Peregrine Falcons Are Doing Better

Mark Enders | Nevada Department of Wildlife

Lake Tahoe organizations working to harmonize wildlife protection and responsible recreation reported a successful effort to protect fledgling peregrine falcons while still allowing access to popular hiking and climbing routes near the birds’ nesting sites. For the second year in a row, young peregrine falcons successfully left their nest at Castle Rock, it was announced in a press release.

The success of the nest is being attributed to a collaboration between Forest Service Lake Tahoe Basin Management Unit, Tahoe Regional Planning Agency, Nevada Department of Wildlife, California Tahoe Conservancy, Tahoe Institute for Natural Science, Sierra Ecotone Solutions, Tahoe Climbing Coalition and Tahoe Rim Trail Association to educate climbers and hikers about their impact. Peregrine falcons have been monitored as a special interest species dating back to 2009.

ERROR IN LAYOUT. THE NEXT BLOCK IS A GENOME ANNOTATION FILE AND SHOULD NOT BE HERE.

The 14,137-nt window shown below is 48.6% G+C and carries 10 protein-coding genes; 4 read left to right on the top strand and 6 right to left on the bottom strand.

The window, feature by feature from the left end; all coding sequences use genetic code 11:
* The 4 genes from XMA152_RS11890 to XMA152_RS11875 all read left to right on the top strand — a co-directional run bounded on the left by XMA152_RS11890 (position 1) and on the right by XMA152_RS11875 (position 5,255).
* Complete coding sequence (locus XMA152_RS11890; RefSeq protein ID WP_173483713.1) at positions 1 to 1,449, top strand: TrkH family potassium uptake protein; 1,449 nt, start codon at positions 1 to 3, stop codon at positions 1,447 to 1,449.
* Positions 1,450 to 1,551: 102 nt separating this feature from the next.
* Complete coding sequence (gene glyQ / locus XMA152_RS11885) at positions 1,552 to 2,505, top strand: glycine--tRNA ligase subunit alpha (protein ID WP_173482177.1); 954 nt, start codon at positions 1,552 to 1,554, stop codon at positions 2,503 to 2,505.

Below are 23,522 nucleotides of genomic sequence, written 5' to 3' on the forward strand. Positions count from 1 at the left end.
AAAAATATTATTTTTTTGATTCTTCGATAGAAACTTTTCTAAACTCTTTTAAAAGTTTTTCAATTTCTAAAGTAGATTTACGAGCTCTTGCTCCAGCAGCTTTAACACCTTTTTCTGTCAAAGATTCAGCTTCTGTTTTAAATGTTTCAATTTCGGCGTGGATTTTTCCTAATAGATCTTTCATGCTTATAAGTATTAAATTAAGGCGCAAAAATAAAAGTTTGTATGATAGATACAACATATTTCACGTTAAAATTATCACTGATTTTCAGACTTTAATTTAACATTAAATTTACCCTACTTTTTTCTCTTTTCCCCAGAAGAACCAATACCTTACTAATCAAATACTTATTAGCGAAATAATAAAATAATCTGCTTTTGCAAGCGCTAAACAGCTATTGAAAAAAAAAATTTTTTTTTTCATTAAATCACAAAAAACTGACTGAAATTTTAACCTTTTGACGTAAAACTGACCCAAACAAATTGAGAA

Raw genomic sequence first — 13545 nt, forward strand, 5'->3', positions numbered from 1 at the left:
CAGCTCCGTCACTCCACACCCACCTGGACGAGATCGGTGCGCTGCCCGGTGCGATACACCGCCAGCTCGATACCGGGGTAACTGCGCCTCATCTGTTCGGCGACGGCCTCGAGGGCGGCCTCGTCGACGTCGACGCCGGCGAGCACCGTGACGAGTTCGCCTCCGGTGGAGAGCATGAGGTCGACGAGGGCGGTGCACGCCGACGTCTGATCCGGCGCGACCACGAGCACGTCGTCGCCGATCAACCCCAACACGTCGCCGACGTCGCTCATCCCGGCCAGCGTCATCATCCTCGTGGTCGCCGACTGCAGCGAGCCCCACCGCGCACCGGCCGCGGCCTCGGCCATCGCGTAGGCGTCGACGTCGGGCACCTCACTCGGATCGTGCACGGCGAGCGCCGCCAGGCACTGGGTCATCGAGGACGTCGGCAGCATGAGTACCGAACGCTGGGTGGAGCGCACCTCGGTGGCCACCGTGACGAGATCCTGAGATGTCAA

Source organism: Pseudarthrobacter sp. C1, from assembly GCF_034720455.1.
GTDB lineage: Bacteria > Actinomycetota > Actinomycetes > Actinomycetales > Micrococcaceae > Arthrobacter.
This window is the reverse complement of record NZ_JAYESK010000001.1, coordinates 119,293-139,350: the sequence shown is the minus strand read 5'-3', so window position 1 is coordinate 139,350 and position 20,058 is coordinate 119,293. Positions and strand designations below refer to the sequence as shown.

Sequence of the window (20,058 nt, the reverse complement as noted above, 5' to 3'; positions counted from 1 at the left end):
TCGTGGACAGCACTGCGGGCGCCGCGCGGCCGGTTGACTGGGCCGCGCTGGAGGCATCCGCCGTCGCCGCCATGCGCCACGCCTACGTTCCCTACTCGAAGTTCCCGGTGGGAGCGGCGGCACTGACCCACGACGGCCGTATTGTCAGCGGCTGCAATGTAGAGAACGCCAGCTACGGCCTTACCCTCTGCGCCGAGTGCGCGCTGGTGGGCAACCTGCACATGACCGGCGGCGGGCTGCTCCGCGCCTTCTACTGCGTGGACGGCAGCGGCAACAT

Over the years of monitoring, falcon populations increased and expanded to new areas of the Tahoe Basin such as Castle Rock, also a popular location for rock climbers and hikers. The partners worked together to educate climbers and hikers, temporary trail closures, posted signs when the birds were nesting and monitoring the nests.

“Lifting the closure once it’s no longer needed each year gains the confidence of the hikers and climbers using the area, building trust that these voluntary closures are not arbitrary, which in turn leads to better compliance and better outcomes for the birds,” said Will Richardson, executive director of Tahoe Institute for Natural Science, in the release. “This was the first year they raised triplets.”